Lunch at Jules Verne and Visiting Eiffel Tower
 by Ya & Shi

Jules Verne reopened recently.  It's now part of the empire of the celebrity chef Alain Ducasse.  It's located on the second level of the Eiffel Tower.


Reservations are now handled solely on the web.  Prix fixe lunch costs 75 euros per person.  There's a 48h cancelation policy (your credit card number is required as a guarantee).

I reserved for a Monday for 1:30 pm.

There's a special elevator at Pilier Sud (south pillar) that goes to the restaurant.  When we arrived, our names were checked off the list, and an attendant accompanied us up in the elevator ride.

The Meal
Here's a photo of the lunch menu.
We had a table facing Ecole Militaire and Champ de Mars. Service was a little perfunctory and snooty. I guess there are just too many tourists.  The food is ok, but it wasn't anything really memorable. I'd say I don't regret it, but I wasn't overwhelmed either. In a way, I'm glad that it wasn't terrible since I'd read some horror stories about the restaurant online.
A bottle of Evian cost 10 euros.  (Lunch without the wine pairing, as mentioned, was 75 euros.)
Eiffel Tower Access via Jules Verne
As mentioned, having lunch (or dinner) at Jules Verne allows you to bypass the masses waiting to go up the Eiffel Tower.   There's a flight of stairs from the restaurant down to the upper level of the second level observation deck.  Thus, in effect, the cost to get to the second level of the Eiffel Tower can be deducted from the price of the meal.  (At the time of writing, June 2008, the cost of reaching the second level was 7.80 euros with the elevator and 4 euros with the stairs.)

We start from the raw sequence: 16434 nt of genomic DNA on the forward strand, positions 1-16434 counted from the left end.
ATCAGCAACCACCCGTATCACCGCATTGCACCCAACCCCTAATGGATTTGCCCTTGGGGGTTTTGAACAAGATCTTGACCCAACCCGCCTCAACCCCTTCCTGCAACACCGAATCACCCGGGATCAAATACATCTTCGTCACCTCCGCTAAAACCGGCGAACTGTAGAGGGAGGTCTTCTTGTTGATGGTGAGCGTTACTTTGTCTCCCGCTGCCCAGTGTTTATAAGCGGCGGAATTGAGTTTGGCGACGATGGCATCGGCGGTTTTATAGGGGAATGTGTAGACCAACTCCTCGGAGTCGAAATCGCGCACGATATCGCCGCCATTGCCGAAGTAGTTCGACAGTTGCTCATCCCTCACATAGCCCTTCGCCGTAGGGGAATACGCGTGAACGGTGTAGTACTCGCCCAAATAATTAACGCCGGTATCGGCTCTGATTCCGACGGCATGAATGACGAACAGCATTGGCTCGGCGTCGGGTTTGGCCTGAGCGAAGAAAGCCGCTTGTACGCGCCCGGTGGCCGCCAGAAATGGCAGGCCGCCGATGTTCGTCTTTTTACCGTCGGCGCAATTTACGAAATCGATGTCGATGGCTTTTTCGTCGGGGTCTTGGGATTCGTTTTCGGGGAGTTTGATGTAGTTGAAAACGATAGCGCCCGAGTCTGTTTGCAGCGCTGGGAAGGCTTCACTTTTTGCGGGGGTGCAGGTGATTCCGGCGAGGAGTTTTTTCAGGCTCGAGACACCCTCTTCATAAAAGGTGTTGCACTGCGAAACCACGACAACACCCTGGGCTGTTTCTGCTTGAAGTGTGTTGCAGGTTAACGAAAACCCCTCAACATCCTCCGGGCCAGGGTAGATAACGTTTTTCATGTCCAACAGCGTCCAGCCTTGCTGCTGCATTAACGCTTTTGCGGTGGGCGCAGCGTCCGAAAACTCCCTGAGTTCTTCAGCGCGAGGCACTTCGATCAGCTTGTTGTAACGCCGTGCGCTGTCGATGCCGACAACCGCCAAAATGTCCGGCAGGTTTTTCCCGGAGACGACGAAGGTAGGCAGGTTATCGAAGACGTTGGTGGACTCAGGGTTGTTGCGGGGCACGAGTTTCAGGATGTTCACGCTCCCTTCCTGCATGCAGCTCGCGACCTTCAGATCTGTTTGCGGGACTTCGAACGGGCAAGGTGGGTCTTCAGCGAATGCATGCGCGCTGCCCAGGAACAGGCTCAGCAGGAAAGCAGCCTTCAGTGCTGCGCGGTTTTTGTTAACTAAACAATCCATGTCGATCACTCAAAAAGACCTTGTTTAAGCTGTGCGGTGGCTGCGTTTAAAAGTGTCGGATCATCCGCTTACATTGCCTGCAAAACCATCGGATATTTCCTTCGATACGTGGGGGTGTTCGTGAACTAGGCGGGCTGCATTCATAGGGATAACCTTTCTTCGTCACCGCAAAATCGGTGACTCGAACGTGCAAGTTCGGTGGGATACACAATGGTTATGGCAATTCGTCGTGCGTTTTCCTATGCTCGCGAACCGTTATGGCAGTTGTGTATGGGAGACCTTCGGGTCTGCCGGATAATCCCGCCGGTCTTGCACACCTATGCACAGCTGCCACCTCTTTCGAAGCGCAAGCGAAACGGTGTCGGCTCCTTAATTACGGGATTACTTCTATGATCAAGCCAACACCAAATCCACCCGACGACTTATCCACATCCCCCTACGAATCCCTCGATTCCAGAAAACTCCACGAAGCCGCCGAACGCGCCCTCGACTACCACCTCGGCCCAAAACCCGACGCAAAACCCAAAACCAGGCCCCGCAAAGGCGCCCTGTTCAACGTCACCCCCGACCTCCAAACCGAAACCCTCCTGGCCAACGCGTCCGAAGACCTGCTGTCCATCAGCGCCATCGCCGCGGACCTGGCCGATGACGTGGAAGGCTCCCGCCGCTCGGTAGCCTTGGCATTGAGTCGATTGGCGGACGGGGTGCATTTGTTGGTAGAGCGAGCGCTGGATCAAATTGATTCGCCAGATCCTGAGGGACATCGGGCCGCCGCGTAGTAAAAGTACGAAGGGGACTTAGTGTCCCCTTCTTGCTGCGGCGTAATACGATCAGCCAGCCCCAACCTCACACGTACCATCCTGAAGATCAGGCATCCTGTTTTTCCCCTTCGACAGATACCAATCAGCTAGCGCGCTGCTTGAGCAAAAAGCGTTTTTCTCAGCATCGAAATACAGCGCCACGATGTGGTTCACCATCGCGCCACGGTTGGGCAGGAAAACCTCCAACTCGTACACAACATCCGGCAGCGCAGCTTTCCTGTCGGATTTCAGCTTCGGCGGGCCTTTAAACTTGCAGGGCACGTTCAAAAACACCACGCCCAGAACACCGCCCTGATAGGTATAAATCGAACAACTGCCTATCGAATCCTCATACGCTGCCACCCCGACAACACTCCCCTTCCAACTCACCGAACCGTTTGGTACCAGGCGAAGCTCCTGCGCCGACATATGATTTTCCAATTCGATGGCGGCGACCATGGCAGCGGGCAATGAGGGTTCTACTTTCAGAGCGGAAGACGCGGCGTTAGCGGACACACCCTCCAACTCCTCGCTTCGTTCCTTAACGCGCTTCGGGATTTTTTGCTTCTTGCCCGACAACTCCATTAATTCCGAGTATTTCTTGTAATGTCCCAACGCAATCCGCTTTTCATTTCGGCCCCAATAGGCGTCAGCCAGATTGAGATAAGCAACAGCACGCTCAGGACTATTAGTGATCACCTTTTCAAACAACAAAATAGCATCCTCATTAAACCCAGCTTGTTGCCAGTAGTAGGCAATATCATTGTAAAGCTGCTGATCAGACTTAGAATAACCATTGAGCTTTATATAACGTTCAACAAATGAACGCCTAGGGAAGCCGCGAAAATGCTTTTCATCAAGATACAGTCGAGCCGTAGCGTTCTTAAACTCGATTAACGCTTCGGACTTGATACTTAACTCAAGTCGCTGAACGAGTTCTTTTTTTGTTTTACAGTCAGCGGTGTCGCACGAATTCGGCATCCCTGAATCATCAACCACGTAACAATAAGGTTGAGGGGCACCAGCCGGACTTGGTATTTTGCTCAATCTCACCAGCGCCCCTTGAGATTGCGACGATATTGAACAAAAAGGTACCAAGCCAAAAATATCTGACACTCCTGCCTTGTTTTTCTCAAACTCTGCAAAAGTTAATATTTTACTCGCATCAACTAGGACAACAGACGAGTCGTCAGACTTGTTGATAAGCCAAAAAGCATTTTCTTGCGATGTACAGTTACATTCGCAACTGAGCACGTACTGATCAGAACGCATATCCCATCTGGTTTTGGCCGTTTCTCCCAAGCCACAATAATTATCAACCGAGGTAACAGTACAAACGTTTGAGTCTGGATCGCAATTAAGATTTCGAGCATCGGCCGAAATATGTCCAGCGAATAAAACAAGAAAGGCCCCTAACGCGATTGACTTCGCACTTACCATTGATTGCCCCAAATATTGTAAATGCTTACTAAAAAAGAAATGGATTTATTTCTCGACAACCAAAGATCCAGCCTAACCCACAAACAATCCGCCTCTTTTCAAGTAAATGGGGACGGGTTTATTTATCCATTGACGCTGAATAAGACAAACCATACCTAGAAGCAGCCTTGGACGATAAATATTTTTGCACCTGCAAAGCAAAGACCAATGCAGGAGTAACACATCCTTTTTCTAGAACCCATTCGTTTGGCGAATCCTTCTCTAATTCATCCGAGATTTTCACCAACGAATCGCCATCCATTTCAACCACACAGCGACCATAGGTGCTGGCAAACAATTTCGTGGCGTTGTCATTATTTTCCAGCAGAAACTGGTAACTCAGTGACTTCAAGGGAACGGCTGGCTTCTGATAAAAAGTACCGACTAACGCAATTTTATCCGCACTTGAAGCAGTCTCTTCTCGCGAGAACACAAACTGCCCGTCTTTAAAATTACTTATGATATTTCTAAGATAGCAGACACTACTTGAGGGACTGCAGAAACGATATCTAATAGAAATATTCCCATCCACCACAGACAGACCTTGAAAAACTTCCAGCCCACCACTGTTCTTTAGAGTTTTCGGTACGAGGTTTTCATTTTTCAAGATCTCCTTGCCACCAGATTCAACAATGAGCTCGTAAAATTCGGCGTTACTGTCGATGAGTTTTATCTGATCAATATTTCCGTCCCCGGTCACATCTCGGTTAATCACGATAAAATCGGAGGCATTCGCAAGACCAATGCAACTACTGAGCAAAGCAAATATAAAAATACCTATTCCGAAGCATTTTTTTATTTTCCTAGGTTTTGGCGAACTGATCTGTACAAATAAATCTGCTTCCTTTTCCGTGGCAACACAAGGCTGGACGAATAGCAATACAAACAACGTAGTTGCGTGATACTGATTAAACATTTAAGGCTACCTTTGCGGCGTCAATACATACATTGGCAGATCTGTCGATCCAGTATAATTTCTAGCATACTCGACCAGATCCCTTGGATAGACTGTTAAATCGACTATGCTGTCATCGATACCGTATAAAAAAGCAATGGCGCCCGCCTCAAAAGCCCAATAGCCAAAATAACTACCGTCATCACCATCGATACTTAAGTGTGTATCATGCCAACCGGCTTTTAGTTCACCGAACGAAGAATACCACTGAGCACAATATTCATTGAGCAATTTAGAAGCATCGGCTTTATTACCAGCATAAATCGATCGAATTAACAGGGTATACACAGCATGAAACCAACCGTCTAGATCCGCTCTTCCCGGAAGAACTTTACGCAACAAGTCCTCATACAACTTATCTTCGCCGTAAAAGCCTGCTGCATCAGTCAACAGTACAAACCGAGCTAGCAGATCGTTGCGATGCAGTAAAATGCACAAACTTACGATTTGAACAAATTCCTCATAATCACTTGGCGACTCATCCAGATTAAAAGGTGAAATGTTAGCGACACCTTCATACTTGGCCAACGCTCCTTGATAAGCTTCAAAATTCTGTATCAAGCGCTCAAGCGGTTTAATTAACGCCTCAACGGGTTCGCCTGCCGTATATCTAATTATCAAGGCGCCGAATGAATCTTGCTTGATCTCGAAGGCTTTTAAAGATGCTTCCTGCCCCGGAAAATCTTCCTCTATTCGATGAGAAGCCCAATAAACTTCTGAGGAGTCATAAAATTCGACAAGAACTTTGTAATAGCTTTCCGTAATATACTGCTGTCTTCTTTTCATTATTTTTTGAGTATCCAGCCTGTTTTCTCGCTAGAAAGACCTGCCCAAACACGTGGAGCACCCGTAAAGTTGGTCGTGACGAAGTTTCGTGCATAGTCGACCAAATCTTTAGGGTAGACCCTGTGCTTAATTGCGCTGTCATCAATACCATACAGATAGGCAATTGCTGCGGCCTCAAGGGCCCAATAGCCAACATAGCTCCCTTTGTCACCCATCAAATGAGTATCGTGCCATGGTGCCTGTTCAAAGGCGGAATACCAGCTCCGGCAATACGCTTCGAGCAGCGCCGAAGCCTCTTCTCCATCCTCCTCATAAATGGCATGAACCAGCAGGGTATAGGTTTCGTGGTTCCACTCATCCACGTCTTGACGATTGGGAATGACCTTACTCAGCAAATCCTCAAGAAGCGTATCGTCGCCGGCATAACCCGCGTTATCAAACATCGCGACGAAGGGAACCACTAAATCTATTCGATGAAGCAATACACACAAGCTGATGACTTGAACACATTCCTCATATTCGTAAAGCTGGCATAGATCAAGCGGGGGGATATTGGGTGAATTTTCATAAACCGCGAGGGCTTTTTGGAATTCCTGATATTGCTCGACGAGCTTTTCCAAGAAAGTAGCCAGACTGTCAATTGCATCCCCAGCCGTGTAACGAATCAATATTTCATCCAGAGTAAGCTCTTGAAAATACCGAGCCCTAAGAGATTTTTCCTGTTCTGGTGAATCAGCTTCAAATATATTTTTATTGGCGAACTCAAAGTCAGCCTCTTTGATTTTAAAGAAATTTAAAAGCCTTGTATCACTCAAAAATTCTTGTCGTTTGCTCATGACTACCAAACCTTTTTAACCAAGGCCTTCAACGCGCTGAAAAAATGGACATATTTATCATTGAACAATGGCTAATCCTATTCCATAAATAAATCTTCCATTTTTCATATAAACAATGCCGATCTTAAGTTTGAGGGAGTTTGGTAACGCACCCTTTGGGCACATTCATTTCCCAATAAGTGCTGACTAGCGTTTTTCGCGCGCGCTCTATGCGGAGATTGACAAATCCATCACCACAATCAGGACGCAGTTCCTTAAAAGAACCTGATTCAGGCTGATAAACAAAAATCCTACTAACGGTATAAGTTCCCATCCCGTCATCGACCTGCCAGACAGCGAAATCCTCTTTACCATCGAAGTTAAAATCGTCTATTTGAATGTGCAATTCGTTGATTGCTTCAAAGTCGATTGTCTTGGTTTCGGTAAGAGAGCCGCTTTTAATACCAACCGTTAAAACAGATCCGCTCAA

For access to the top of the Eiffel Tower, there are ticket machines on the second floor that sell supplementary tickets (4.20 euros).  I noticed that there were machines that accepted coins or credit cards.  I couldn't get the machines that accepted coins to work, but after trying a few times, I got the machine that took credit cards to work.  At that time, the manned ticket counter also opened.

We waited about 40 minutes to get up.  By the time we were done, the line was considerably shorter.
We felt that when viewed from the top of the Eiffel Tower (as compared to the second level), most buildings had more "depth."  In that sense, the wait to get to the top was very worthwhile.  At the top of the Tower, there's an observation deck outdoors, and there's also one indoors.

I was wondering if we had to buy a ticket to go down from the second floor since we used the private elevator for Jules Verne.  The answer was no. No one checked tickets on the way down.

The First Level of the Eiffel Tower
There's a post office on this level.
I think this must be where André Kertész (a well known Hungarian photographer who lived in Paris and New York City) snapped one of his famous photos.  See a sample of what I mean at the Photographers Gallery website.

Eiffel Tower Statistics
About 14 million visitors visited the Tower in 2006 and 2007.

The Tower is 324 m (823 ft) tall.  (By contrast, the Empire State Building is 443.2 m/1453 ft tall.)
The restaurant Jules Verne is at an altitude of 123 m.
Here's a YouTube video taken in an Eiffel Tower eleavtor during the same visit.
Websites and Links


© 2008 Ya & Shi